Hierarchical Indexing and „Similarity Graphs”

Any data could be converted into graph through pairwise sentiment similarities between entities. Two entities are related, if their similarity exceeds a certain threshold

If entities are words, then we will obtain a graph similar to „clustered wordnet”: Sense Sentiment Similarity 2012

If entities are „multi-sensory” (texts, books, music, movies, graphics, persons, companies, events, etc), then we will obtain many different Common Sense Knowledge Graphs, depending on what we want to trace

Each entity can be represented by up to 4 (usually less) layers of senses, using the „psychology of Fourier series„:

(i) (nick)names from the finite lists of characters, representing the sharpest psychological impact,
(ii) immediate sentiments and emotions of a more general scope,
(iii) deeper properties and patterns reflecting permanent traits and functionality,
(iv) other facts related to well known phenomena, persons, places, events

Each layer can yield a separate „similarity graph”. There can be 4! = 24 permutations of the „same-level-similarities”, and 10! = 3.6 million of the „cross-level-similarities”. In reality this number should be much lower, as (i) most entities should be described by 2 – 3 layers of senses, and (ii) most „cross-level-similarities” should be redundant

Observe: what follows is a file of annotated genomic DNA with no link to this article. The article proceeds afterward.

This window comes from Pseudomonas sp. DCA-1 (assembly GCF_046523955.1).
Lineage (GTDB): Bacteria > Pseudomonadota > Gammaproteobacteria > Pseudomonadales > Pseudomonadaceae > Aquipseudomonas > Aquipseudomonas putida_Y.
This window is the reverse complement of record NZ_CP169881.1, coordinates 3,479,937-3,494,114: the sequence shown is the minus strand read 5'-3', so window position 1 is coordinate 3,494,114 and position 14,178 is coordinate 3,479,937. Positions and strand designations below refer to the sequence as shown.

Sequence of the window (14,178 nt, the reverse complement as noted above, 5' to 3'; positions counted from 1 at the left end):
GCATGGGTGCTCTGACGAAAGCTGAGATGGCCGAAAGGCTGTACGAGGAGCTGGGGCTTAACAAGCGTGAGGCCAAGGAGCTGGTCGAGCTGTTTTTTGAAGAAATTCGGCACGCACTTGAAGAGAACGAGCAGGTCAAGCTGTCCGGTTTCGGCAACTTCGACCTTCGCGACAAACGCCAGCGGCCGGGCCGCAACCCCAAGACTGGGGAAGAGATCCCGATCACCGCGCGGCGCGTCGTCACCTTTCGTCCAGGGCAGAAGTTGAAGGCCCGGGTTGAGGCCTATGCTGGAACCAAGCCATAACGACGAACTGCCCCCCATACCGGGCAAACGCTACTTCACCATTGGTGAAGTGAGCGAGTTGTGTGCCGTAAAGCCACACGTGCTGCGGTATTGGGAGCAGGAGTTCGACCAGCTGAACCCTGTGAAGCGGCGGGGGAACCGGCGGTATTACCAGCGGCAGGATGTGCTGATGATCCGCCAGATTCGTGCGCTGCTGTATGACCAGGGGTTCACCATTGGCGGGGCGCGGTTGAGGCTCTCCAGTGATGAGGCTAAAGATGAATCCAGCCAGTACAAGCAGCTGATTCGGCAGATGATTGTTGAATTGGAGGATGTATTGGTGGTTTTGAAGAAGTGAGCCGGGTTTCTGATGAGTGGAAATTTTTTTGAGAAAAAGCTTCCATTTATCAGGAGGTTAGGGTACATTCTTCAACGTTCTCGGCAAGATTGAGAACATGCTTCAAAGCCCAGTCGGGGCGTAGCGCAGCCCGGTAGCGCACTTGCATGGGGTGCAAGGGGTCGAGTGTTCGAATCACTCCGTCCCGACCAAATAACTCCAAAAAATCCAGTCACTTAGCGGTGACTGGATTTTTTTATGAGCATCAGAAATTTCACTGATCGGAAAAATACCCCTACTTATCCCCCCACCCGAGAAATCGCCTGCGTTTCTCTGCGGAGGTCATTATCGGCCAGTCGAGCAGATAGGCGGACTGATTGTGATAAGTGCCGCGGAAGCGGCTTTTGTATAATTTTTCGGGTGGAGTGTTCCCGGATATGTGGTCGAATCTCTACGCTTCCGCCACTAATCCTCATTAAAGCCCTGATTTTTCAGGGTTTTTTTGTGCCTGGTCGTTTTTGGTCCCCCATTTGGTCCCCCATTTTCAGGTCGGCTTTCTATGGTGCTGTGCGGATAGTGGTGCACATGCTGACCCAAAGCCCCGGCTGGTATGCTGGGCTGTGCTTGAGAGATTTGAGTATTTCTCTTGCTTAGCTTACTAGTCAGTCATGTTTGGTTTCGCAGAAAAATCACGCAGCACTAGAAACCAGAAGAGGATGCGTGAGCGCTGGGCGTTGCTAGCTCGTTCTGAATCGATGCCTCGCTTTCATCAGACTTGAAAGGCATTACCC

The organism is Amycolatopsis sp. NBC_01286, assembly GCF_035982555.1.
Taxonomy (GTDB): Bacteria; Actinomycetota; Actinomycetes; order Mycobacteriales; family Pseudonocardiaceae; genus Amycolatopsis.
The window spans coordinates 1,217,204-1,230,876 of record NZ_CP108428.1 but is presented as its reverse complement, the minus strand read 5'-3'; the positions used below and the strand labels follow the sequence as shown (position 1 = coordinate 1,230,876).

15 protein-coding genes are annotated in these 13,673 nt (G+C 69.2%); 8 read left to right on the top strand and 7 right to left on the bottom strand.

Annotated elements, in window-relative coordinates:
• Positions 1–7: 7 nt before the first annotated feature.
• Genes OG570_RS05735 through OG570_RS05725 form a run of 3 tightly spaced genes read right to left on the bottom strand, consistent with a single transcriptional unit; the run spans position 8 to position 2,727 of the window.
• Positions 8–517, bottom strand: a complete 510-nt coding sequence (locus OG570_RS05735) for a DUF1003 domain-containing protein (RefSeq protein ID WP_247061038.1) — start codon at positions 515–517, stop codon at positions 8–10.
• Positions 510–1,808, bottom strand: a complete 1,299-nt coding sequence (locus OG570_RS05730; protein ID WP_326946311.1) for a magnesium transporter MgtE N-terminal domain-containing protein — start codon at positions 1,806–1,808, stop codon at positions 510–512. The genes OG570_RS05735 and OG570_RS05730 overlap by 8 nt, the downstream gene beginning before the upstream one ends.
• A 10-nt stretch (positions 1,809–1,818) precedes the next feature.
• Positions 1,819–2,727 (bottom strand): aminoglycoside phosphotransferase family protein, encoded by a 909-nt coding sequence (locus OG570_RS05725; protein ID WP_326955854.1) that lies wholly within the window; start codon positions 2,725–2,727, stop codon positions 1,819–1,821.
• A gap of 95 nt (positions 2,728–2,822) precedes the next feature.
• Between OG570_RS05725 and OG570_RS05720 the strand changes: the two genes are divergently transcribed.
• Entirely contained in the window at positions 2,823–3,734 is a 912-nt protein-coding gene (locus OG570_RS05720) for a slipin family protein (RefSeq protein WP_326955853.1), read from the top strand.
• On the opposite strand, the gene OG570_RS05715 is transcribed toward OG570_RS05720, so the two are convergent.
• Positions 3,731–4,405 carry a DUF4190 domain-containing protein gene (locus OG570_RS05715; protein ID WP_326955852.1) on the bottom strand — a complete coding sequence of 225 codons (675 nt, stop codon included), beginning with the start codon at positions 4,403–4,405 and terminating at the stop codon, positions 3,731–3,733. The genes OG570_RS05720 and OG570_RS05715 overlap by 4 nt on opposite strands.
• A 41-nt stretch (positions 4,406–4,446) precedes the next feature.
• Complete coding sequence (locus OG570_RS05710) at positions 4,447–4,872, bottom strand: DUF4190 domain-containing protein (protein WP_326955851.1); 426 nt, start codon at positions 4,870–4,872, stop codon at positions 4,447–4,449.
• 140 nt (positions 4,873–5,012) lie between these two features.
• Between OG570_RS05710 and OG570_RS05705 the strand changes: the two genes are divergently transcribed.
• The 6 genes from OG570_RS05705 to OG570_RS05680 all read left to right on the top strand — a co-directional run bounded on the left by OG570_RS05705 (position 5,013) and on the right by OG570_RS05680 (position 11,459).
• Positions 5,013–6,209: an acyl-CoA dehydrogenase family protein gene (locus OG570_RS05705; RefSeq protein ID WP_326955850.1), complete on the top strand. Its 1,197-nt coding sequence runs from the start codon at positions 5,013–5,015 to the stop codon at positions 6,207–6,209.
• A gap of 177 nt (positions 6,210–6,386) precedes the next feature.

Senses of each similarity layer could be arranged into some hierarchical structure. E.g. all emotions could be split into three overlapping groups, each of which could be split into few sub-groups, etc. All movie characters could be arranged alike (although with higher controversy). All words can be split into hyponymic groups

All hierarchic / sensoric levels could be related to various colors, shapes or musical melodies, so that all multi-sensory entities could represent a „multidimensional symphony” acting like a living organism, for which we could predict various „homeostatic features” using „dialectic wheels” of sentimental and character levels

… all this could start with a „simple” sentimental similarity algorithm — but I doubt that the „large corpus / wordvec” approach will be sufficient … somehow enriching wordnet with other thesauri and word-emotion annotations, with subsequent  clustering and „semantic distance counting”, looks more reliable … and the results, after proper visualization and linking to other languages, could be useful for all translators, computational semantics (through API?), perhaps some psychologists, and Atlas users

Semantic Web

Semantics in Systems Biology

Hierarchical tags


Global Wisdom Network

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